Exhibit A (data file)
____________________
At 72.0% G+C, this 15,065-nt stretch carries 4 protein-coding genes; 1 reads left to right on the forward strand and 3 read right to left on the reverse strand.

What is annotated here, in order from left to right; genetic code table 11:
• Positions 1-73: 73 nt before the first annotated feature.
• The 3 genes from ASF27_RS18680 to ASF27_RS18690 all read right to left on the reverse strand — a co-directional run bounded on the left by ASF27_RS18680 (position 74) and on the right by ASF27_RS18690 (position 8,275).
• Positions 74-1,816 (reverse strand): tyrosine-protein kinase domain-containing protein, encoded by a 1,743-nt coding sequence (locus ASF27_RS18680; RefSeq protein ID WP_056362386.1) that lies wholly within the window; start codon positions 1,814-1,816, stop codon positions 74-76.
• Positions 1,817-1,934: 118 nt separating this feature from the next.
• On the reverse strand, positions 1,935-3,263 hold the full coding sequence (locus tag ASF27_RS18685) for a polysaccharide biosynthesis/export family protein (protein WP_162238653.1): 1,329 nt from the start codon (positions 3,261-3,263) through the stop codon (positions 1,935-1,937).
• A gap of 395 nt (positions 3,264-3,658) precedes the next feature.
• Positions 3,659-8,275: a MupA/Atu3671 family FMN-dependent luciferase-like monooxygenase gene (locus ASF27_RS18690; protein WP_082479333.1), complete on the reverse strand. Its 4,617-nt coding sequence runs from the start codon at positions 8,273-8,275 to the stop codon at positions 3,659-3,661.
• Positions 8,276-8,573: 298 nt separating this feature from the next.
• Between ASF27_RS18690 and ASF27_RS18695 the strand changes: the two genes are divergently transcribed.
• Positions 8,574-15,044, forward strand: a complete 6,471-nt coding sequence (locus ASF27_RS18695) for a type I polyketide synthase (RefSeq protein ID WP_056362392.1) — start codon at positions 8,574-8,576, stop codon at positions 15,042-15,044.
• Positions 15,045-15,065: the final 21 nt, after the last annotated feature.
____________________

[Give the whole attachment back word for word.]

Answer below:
At 72.0% G+C, this 15,065-nt stretch carries 4 protein-coding genes; 1 reads left to right on the forward strand and 3 read right to left on the reverse strand.

What is annotated here, in order from left to right; genetic code table 11:
• Positions 1-73: 73 nt before the first annotated feature.
• The 3 genes from ASF27_RS18680 to ASF27_RS18690 all read right to left on the reverse strand — a co-directional run bounded on the left by ASF27_RS18680 (position 74) and on the right by ASF27_RS18690 (position 8,275).
• Positions 74-1,816 (reverse strand): tyrosine-protein kinase domain-containing protein, encoded by a 1,743-nt coding sequence (locus ASF27_RS18680; RefSeq protein ID WP_056362386.1) that lies wholly within the window; start codon positions 1,814-1,816, stop codon positions 74-76.
• Positions 1,817-1,934: 118 nt separating this feature from the next.
• On the reverse strand, positions 1,935-3,263 hold the full coding sequence (locus tag ASF27_RS18685) for a polysaccharide biosynthesis/export family protein (protein WP_162238653.1): 1,329 nt from the start codon (positions 3,261-3,263) through the stop codon (positions 1,935-1,937).
• A gap of 395 nt (positions 3,264-3,658) precedes the next feature.
• Positions 3,659-8,275: a MupA/Atu3671 family FMN-dependent luciferase-like monooxygenase gene (locus ASF27_RS18690; protein WP_082479333.1), complete on the reverse strand. Its 4,617-nt coding sequence runs from the start codon at positions 8,273-8,275 to the stop codon at positions 3,659-3,661.
• Positions 8,276-8,573: 298 nt separating this feature from the next.
• Between ASF27_RS18690 and ASF27_RS18695 the strand changes: the two genes are divergently transcribed.
• Positions 8,574-15,044, forward strand: a complete 6,471-nt coding sequence (locus ASF27_RS18695) for a type I polyketide synthase (RefSeq protein ID WP_056362392.1) — start codon at positions 8,574-8,576, stop codon at positions 15,042-15,044.
• Positions 15,045-15,065: the final 21 nt, after the last annotated feature.